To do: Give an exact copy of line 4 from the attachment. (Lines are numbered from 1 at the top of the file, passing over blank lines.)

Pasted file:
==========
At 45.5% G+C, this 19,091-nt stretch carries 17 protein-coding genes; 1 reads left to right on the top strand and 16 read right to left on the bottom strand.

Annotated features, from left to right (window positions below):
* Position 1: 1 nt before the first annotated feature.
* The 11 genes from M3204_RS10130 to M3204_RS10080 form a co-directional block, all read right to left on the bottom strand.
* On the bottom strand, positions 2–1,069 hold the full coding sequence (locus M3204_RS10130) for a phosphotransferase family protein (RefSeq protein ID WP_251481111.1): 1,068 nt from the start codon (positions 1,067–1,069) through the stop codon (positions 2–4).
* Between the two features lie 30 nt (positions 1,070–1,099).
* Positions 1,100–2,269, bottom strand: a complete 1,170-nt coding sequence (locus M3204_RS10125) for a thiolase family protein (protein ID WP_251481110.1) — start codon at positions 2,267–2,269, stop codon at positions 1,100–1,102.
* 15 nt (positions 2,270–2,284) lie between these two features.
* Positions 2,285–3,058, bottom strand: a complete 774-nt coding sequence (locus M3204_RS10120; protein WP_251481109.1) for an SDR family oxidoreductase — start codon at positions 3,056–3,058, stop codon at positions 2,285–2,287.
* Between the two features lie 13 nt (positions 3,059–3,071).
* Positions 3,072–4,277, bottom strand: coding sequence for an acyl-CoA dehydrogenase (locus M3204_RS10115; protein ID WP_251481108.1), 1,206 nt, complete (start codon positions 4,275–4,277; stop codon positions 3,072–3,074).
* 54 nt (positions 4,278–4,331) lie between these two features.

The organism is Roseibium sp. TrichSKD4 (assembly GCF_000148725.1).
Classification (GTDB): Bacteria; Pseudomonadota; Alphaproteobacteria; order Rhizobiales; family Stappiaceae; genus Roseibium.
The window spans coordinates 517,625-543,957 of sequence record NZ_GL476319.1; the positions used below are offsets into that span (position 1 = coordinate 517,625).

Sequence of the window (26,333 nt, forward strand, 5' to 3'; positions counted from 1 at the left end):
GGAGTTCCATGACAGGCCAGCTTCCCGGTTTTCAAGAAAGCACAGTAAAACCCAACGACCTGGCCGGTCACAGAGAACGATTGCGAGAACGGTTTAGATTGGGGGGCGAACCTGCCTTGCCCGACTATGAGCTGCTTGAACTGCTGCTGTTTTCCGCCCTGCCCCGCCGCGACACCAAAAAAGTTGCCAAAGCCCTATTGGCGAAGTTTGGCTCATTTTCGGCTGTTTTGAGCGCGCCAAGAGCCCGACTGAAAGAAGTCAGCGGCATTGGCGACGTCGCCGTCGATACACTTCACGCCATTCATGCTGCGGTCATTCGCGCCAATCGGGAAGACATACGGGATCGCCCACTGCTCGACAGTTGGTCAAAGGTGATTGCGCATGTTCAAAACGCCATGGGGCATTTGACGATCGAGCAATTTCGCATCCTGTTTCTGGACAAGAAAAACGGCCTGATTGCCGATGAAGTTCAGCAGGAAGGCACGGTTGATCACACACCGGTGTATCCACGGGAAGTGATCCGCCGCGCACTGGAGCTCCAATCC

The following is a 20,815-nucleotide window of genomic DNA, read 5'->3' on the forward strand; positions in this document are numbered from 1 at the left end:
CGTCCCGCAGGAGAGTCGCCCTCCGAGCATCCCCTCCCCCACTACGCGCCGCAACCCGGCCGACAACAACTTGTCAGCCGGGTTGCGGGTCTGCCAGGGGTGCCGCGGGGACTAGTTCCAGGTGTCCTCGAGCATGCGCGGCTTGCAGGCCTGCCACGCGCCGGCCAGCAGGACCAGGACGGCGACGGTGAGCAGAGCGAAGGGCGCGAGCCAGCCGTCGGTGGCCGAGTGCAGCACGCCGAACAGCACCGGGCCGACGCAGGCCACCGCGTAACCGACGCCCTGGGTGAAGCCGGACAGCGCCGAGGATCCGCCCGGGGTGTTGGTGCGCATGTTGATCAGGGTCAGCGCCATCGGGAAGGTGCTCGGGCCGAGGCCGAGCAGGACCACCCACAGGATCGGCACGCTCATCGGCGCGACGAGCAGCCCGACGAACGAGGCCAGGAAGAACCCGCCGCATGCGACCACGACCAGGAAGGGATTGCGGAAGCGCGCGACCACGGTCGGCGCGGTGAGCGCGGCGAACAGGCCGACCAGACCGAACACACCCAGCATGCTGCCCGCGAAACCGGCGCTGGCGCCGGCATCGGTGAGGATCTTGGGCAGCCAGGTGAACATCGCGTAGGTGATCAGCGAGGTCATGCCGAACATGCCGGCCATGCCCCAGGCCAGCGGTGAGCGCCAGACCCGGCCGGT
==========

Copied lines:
* The 11 genes from M3204_RS10130 to M3204_RS10080 form a co-directional block, all read right to left on the bottom strand.